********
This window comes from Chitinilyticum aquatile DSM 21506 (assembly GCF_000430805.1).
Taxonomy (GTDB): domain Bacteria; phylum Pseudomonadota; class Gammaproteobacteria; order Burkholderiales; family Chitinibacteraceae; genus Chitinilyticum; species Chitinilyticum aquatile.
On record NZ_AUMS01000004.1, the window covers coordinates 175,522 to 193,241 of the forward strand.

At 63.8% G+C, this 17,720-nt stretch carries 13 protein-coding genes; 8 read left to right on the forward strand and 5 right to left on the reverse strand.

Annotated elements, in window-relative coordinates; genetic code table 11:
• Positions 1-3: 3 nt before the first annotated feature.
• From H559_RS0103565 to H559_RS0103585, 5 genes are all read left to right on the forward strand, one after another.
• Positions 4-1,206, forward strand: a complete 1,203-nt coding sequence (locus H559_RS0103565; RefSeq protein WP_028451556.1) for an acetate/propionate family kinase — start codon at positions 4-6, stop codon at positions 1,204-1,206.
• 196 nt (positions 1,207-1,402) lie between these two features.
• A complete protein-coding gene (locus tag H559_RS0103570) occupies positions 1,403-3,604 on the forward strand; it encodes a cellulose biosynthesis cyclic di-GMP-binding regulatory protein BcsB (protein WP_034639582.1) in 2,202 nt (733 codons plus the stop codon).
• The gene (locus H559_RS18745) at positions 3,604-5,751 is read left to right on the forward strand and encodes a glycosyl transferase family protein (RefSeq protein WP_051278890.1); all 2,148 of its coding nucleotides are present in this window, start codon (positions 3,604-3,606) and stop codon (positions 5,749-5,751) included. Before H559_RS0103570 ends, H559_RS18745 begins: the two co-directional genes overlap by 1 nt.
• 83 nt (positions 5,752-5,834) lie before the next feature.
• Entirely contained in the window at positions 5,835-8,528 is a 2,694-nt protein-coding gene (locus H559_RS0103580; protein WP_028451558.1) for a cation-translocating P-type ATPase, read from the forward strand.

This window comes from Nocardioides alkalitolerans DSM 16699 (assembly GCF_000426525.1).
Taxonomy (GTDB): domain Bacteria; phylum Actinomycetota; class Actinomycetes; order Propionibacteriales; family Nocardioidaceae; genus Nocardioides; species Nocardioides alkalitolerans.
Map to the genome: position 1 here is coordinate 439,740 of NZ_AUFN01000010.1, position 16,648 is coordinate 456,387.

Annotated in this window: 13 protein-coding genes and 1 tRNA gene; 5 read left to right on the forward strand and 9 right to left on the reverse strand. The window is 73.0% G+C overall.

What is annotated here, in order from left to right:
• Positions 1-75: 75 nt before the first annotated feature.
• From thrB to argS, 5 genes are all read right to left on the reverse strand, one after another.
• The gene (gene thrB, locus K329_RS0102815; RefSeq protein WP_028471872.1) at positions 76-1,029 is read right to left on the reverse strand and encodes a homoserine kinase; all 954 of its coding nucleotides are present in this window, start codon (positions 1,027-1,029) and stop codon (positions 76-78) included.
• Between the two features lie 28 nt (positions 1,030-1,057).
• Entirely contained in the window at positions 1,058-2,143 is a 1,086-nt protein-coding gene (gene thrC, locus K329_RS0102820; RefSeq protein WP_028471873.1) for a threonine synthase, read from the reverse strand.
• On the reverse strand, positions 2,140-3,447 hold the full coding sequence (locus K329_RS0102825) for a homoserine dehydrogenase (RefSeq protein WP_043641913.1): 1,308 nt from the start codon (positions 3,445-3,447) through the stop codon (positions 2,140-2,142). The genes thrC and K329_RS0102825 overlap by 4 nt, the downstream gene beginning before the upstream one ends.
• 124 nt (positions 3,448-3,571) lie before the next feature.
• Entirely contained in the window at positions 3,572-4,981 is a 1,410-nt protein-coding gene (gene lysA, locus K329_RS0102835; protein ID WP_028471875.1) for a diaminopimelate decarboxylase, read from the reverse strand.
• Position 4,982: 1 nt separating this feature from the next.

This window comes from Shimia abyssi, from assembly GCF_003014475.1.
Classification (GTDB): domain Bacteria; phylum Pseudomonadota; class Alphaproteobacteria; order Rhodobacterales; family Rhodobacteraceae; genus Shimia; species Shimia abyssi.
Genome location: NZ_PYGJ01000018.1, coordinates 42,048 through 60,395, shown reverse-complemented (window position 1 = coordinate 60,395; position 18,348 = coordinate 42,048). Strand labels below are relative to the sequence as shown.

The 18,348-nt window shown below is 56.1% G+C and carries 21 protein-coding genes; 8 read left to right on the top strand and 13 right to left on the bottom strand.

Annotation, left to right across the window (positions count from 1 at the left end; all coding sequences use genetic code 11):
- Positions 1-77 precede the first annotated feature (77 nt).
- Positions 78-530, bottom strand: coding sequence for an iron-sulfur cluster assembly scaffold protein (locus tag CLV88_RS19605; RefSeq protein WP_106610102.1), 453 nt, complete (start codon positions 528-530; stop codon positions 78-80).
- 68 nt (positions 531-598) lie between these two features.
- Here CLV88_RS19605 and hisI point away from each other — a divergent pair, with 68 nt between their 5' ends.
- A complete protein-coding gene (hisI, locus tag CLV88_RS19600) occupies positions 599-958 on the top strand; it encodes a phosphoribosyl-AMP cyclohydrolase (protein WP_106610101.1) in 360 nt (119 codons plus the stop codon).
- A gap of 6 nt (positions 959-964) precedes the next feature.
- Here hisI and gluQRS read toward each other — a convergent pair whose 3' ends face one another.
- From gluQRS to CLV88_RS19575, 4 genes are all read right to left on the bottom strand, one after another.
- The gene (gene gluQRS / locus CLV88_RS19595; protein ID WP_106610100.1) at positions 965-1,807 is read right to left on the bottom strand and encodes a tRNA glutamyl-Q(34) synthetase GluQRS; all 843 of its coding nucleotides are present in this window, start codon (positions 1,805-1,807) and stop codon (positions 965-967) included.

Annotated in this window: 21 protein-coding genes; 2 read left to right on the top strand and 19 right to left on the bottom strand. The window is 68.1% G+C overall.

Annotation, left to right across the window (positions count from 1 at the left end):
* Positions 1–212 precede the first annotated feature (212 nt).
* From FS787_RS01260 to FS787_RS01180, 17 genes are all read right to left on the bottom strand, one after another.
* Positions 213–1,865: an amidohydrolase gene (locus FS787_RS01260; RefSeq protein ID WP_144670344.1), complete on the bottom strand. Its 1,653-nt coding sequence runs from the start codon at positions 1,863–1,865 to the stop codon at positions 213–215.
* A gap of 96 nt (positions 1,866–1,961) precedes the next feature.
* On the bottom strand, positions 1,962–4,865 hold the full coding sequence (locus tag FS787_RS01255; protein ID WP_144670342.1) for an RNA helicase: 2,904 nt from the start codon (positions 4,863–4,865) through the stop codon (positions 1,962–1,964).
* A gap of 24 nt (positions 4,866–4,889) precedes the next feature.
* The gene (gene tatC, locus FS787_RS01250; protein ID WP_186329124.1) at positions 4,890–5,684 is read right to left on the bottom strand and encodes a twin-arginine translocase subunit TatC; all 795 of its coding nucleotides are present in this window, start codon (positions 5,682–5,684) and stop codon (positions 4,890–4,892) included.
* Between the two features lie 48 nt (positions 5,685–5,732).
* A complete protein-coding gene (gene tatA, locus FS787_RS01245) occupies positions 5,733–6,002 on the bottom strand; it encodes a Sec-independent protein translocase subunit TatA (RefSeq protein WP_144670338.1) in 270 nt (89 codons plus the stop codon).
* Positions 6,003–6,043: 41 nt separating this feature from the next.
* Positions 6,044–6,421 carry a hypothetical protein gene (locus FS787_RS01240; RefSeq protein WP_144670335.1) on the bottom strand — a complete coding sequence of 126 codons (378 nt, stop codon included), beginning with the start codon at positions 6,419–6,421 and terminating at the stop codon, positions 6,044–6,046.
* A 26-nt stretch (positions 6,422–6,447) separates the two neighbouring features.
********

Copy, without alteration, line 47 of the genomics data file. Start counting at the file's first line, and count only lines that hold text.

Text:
* A gap of 96 nt (positions 1,866–1,961) precedes the next feature.